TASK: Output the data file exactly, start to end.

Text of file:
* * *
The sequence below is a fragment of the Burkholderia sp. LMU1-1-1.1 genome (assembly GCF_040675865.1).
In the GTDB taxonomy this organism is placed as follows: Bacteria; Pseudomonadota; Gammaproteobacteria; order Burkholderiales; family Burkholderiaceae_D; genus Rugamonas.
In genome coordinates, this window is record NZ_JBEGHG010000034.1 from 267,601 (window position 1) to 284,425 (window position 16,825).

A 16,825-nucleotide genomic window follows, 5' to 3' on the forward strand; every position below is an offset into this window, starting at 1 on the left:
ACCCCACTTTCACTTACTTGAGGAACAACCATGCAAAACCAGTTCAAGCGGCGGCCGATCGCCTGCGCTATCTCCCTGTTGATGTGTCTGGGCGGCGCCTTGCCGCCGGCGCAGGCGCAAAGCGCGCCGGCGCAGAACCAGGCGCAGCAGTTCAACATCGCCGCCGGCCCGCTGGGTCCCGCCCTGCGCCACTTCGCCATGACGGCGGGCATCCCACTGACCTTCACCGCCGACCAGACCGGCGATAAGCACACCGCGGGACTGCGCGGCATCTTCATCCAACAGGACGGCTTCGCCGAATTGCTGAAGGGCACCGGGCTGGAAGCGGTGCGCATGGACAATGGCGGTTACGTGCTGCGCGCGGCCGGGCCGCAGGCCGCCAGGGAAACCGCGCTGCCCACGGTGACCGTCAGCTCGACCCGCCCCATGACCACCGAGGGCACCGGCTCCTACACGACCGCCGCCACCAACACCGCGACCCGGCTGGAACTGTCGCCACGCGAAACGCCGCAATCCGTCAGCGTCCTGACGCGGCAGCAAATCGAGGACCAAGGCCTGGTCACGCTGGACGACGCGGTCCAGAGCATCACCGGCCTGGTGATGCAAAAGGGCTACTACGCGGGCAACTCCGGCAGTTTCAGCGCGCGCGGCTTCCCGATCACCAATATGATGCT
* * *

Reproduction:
The sequence below is a fragment of the Burkholderia sp. LMU1-1-1.1 genome (assembly GCF_040675865.1).
In the GTDB taxonomy this organism is placed as follows: Bacteria; Pseudomonadota; Gammaproteobacteria; order Burkholderiales; family Burkholderiaceae_D; genus Rugamonas.
In genome coordinates, this window is record NZ_JBEGHG010000034.1 from 267,601 (window position 1) to 284,425 (window position 16,825).

A 16,825-nucleotide genomic window follows, 5' to 3' on the forward strand; every position below is an offset into this window, starting at 1 on the left:
ACCCCACTTTCACTTACTTGAGGAACAACCATGCAAAACCAGTTCAAGCGGCGGCCGATCGCCTGCGCTATCTCCCTGTTGATGTGTCTGGGCGGCGCCTTGCCGCCGGCGCAGGCGCAAAGCGCGCCGGCGCAGAACCAGGCGCAGCAGTTCAACATCGCCGCCGGCCCGCTGGGTCCCGCCCTGCGCCACTTCGCCATGACGGCGGGCATCCCACTGACCTTCACCGCCGACCAGACCGGCGATAAGCACACCGCGGGACTGCGCGGCATCTTCATCCAACAGGACGGCTTCGCCGAATTGCTGAAGGGCACCGGGCTGGAAGCGGTGCGCATGGACAATGGCGGTTACGTGCTGCGCGCGGCCGGGCCGCAGGCCGCCAGGGAAACCGCGCTGCCCACGGTGACCGTCAGCTCGACCCGCCCCATGACCACCGAGGGCACCGGCTCCTACACGACCGCCGCCACCAACACCGCGACCCGGCTGGAACTGTCGCCACGCGAAACGCCGCAATCCGTCAGCGTCCTGACGCGGCAGCAAATCGAGGACCAAGGCCTGGTCACGCTGGACGACGCGGTCCAGAGCATCACCGGCCTGGTGATGCAAAAGGGCTACTACGCGGGCAACTCCGGCAGTTTCAGCGCGCGCGGCTTCCCGATCACCAATATGATGCT